Joel Briscoe: The young people are asking, ‘When will we be safe?'

(AP Photo/File) In this June 23, 1963, photo, the Rev. Martin Luther King joins Detroit's Freedom March.

In 1984 I was arrested for protesting against apartheid in front of the South African Embassy in Washington, D.C. It is against the law in D.C. to protest within 500 feet of an embassy.

For over 30 years South African apartheid laws had divided South Africans by race into four strictly segregated groups: whites, coloureds (mixed-race), Indians and blacks. Black people could not marry other races, start businesses or work in white areas without a permit. They were segregated and unequal at hospitals, beaches, schools and universities — even though they were the majority of South Africans.

I felt the urge to protest then, like the many young people today speaking out for police reform and ending institutional racism. Pushing for social change is messy, chaotic, emotional and necessary. But peaceful protesting has always been critical for creating real and lasting change.

When I and other protesters walked to the front door of the South African Embassy and knocked, the police were ready to arrest us and take us away in their police vans.

We didn’t expect an answer, and we didn’t get one. We read our anti-apartheid statement, moved to the sidewalk, held hands and sang “We Shall Overcome” until, one-by-one, the police zip-tied our hands behind our backs and led us to the waiting paddy wagons.

At the jail we were given Miranda rights cards, lined up and fingerprinted, and released. I didn’t spend the night in jail, because someone paid my fine.

My afternoon of protest and arrest was just a tiny part of the larger Free South Africa Movement. For over a year in 1984 protests and arrests at the South African Embassy occurred daily. Protests spread to over 26 other U.S. cities. Over 3,000 people were arrested protesting nonviolently in Washington, D.C.

Eventually the U.S. imposed sanctions on South Africa in 1986. Nelson Mandela was released from prison in 1990, and he became South Africa’s first black African president in 1994, when all adult South Africans were allowed to vote.

Change happened. Peaceful protest played a role.

At our embassy protest I remember learning Martin Luther King’s six principles of nonviolence: Nonviolence is a way of life for courageous people. It seeks to win friendship and understanding. It holds that suffering can educate and transform. It seeks to defeat injustice, not people. It chooses love instead of hate. It believes that the universe is on the side of justice.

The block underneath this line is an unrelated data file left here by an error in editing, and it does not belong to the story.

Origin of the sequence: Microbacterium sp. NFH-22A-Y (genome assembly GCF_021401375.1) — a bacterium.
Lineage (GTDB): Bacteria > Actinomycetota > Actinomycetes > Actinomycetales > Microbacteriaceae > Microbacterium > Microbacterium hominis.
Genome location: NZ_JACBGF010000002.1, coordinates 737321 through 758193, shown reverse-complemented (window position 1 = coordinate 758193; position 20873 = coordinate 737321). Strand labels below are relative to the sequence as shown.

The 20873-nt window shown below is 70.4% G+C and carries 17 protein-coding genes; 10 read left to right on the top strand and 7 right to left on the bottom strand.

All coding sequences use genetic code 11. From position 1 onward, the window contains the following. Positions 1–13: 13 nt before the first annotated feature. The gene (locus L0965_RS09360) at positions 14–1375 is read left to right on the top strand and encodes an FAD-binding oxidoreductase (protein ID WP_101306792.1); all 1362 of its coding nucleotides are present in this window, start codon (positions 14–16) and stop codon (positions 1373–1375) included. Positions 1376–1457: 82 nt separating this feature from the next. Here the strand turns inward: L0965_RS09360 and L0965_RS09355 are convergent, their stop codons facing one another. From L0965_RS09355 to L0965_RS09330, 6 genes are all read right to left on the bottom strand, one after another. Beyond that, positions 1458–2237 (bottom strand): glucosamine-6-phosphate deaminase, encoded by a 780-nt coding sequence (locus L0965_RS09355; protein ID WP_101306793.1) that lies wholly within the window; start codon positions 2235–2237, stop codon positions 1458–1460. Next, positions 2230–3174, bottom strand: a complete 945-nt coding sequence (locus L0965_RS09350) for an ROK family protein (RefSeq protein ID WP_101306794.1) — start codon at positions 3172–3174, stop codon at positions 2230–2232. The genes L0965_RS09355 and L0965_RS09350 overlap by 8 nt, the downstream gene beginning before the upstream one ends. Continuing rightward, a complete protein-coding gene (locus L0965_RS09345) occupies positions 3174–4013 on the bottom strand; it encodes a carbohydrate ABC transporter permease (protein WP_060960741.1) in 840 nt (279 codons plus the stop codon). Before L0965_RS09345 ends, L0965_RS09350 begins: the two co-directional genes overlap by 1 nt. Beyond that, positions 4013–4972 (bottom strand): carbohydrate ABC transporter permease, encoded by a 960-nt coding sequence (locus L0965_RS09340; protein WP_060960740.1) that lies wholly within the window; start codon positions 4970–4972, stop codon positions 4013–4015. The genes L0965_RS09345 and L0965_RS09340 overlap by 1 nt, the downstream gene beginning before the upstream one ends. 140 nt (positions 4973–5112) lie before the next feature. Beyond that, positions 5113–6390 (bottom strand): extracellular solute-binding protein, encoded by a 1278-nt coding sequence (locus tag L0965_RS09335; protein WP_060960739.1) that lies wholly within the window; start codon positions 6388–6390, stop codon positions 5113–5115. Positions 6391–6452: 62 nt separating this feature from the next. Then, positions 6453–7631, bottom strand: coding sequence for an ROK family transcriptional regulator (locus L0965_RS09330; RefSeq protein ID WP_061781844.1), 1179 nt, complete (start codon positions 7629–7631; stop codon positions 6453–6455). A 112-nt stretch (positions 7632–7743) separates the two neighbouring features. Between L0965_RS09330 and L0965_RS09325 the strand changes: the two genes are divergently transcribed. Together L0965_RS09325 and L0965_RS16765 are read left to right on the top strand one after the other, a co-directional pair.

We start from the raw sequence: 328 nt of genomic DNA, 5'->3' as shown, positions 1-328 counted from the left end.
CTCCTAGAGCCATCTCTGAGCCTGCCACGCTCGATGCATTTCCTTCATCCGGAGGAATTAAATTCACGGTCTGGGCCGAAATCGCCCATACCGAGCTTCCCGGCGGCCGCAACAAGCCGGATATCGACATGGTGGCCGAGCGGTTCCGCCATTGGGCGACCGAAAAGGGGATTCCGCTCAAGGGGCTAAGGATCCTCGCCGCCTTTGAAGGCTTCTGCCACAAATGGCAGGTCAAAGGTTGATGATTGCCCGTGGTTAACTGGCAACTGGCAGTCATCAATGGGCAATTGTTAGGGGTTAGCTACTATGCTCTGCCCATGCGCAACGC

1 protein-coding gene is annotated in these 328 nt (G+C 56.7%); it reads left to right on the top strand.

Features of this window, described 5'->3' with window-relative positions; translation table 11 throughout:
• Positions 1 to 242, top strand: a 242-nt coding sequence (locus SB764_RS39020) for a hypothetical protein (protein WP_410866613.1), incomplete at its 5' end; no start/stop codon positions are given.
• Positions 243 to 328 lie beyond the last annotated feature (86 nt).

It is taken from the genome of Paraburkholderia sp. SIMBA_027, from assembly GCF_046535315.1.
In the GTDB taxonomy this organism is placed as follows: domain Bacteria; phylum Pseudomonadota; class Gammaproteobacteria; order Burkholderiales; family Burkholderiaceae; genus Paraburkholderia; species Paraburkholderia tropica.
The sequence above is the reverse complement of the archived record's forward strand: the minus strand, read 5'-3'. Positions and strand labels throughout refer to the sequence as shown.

Youth have long protested for social change. In 1963, civil rights organizers made the controversial decision to organize school children to participate in the Birmingham, Alabama, protests. Over 1,000 children, mostly high school students and one as young as 9 years old, were arrested and filled city jails.

Their parents and grandparents were justly apprehensive. They encouraged them to be patient. “But when will that happen?” the children asked their elders. "In whose lifetime?"

As one boy said to his father, “Daddy, I don’t want to disobey you, but I have made my pledge. If you try to keep me home, I will sneak off. ... I’m not doing this only because I want to be free. I’m also doing it because I want freedom for you and Mama, and I want it to come before you die.”

My heart has been full watching the peaceful protests and marches in Utah cities: Salt Lake, Provo, Logan, Ogden, St. George, Park City, Heber City. Whatever training they have received, they are carrying Martin Luther King Jr.’s principles with them. They are peacefully and forcefully asking: When will it be safe for black people to exist in this country?

Let us do everything we can to make them safe in our lifetime.

Rep. Joel Briscoe

Rep. Joel Briscoe, D-Salt Lake City, represents District 25 in the Utah House of Representatives.